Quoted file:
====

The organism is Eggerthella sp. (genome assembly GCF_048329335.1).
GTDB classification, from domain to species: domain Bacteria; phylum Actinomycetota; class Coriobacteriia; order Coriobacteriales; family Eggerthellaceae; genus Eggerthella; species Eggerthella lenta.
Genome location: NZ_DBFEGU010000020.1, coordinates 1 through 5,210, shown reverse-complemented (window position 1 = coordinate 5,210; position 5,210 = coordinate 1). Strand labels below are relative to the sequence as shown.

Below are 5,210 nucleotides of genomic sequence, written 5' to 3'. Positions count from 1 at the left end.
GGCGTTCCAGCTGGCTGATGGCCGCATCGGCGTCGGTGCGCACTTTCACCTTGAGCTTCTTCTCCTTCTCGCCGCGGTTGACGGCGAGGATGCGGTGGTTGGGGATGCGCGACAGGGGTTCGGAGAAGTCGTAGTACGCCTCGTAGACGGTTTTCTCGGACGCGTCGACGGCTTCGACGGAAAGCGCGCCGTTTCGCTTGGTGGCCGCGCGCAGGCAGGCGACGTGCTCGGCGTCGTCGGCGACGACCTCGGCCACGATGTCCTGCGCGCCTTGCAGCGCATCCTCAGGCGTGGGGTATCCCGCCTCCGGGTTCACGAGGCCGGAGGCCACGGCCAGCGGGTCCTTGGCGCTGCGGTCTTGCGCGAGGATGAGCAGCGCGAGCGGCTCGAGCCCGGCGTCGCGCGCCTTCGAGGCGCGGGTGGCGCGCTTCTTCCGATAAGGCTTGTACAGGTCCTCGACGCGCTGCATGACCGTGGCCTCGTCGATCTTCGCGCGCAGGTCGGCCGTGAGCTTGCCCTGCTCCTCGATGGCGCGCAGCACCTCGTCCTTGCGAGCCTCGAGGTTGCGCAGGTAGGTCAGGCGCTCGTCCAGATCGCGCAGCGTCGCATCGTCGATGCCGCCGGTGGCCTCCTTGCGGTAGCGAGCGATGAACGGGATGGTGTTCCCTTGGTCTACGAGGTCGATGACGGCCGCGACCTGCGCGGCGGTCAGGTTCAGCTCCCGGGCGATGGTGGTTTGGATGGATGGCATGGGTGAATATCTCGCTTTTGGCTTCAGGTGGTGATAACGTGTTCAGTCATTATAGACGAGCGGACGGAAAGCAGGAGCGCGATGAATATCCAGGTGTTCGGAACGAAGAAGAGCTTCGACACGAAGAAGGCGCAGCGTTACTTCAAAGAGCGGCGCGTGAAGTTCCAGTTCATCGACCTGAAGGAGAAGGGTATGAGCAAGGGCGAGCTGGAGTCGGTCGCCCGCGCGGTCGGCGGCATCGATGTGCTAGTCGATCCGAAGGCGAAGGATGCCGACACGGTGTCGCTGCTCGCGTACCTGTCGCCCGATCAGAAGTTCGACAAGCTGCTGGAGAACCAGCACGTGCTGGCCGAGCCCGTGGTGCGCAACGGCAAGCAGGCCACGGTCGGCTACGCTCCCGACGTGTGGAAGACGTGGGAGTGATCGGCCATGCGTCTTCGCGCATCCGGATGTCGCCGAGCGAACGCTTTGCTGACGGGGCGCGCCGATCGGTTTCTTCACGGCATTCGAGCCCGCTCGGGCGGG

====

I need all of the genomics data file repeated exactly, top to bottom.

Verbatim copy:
The organism is Eggerthella sp. (genome assembly GCF_048329335.1).
GTDB classification, from domain to species: domain Bacteria; phylum Actinomycetota; class Coriobacteriia; order Coriobacteriales; family Eggerthellaceae; genus Eggerthella; species Eggerthella lenta.
Genome location: NZ_DBFEGU010000020.1, coordinates 1 through 5,210, shown reverse-complemented (window position 1 = coordinate 5,210; position 5,210 = coordinate 1). Strand labels below are relative to the sequence as shown.

Below are 5,210 nucleotides of genomic sequence, written 5' to 3'. Positions count from 1 at the left end.
GGCGTTCCAGCTGGCTGATGGCCGCATCGGCGTCGGTGCGCACTTTCACCTTGAGCTTCTTCTCCTTCTCGCCGCGGTTGACGGCGAGGATGCGGTGGTTGGGGATGCGCGACAGGGGTTCGGAGAAGTCGTAGTACGCCTCGTAGACGGTTTTCTCGGACGCGTCGACGGCTTCGACGGAAAGCGCGCCGTTTCGCTTGGTGGCCGCGCGCAGGCAGGCGACGTGCTCGGCGTCGTCGGCGACGACCTCGGCCACGATGTCCTGCGCGCCTTGCAGCGCATCCTCAGGCGTGGGGTATCCCGCCTCCGGGTTCACGAGGCCGGAGGCCACGGCCAGCGGGTCCTTGGCGCTGCGGTCTTGCGCGAGGATGAGCAGCGCGAGCGGCTCGAGCCCGGCGTCGCGCGCCTTCGAGGCGCGGGTGGCGCGCTTCTTCCGATAAGGCTTGTACAGGTCCTCGACGCGCTGCATGACCGTGGCCTCGTCGATCTTCGCGCGCAGGTCGGCCGTGAGCTTGCCCTGCTCCTCGATGGCGCGCAGCACCTCGTCCTTGCGAGCCTCGAGGTTGCGCAGGTAGGTCAGGCGCTCGTCCAGATCGCGCAGCGTCGCATCGTCGATGCCGCCGGTGGCCTCCTTGCGGTAGCGAGCGATGAACGGGATGGTGTTCCCTTGGTCTACGAGGTCGATGACGGCCGCGACCTGCGCGGCGGTCAGGTTCAGCTCCCGGGCGATGGTGGTTTGGATGGATGGCATGGGTGAATATCTCGCTTTTGGCTTCAGGTGGTGATAACGTGTTCAGTCATTATAGACGAGCGGACGGAAAGCAGGAGCGCGATGAATATCCAGGTGTTCGGAACGAAGAAGAGCTTCGACACGAAGAAGGCGCAGCGTTACTTCAAAGAGCGGCGCGTGAAGTTCCAGTTCATCGACCTGAAGGAGAAGGGTATGAGCAAGGGCGAGCTGGAGTCGGTCGCCCGCGCGGTCGGCGGCATCGATGTGCTAGTCGATCCGAAGGCGAAGGATGCCGACACGGTGTCGCTGCTCGCGTACCTGTCGCCCGATCAGAAGTTCGACAAGCTGCTGGAGAACCAGCACGTGCTGGCCGAGCCCGTGGTGCGCAACGGCAAGCAGGCCACGGTCGGCTACGCTCCCGACGTGTGGAAGACGTGGGAGTGATCGGCCATGCGTCTTCGCGCATCCGGATGTCGCCGAGCGAACGCTTTGCTGACGGGGCGCGCCGATCGGTTTCTTCACGGCATTCGAGCCCGCTCGGGCGGG